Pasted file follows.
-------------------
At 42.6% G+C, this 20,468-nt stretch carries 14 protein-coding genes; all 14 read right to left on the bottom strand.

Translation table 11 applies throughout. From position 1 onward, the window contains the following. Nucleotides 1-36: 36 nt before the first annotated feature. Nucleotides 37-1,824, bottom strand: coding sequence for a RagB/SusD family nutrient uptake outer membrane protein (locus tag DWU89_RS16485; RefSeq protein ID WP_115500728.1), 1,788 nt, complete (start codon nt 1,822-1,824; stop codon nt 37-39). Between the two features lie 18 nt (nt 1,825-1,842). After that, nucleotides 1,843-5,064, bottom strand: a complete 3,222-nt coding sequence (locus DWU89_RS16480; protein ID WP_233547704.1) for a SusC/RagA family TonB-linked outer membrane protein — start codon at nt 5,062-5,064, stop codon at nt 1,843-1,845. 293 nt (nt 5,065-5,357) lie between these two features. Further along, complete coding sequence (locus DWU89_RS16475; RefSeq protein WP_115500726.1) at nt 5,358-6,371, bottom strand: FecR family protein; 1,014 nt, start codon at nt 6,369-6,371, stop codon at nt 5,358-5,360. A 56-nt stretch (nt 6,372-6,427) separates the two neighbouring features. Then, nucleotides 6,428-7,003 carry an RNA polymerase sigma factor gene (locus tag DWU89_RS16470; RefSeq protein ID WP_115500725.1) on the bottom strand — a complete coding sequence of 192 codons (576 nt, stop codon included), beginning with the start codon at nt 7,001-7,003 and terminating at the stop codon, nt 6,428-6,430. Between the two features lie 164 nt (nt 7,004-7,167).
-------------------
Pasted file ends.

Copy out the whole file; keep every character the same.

At 42.6% G+C, this 20,468-nt stretch carries 14 protein-coding genes; all 14 read right to left on the bottom strand.

Translation table 11 applies throughout. From position 1 onward, the window contains the following. Nucleotides 1-36: 36 nt before the first annotated feature. Nucleotides 37-1,824, bottom strand: coding sequence for a RagB/SusD family nutrient uptake outer membrane protein (locus tag DWU89_RS16485; RefSeq protein ID WP_115500728.1), 1,788 nt, complete (start codon nt 1,822-1,824; stop codon nt 37-39). Between the two features lie 18 nt (nt 1,825-1,842). After that, nucleotides 1,843-5,064, bottom strand: a complete 3,222-nt coding sequence (locus DWU89_RS16480; protein ID WP_233547704.1) for a SusC/RagA family TonB-linked outer membrane protein — start codon at nt 5,062-5,064, stop codon at nt 1,843-1,845. 293 nt (nt 5,065-5,357) lie between these two features. Further along, complete coding sequence (locus DWU89_RS16475; RefSeq protein WP_115500726.1) at nt 5,358-6,371, bottom strand: FecR family protein; 1,014 nt, start codon at nt 6,369-6,371, stop codon at nt 5,358-5,360. A 56-nt stretch (nt 6,372-6,427) separates the two neighbouring features. Then, nucleotides 6,428-7,003 carry an RNA polymerase sigma factor gene (locus tag DWU89_RS16470; RefSeq protein ID WP_115500725.1) on the bottom strand — a complete coding sequence of 192 codons (576 nt, stop codon included), beginning with the start codon at nt 7,001-7,003 and terminating at the stop codon, nt 6,428-6,430. Between the two features lie 164 nt (nt 7,004-7,167).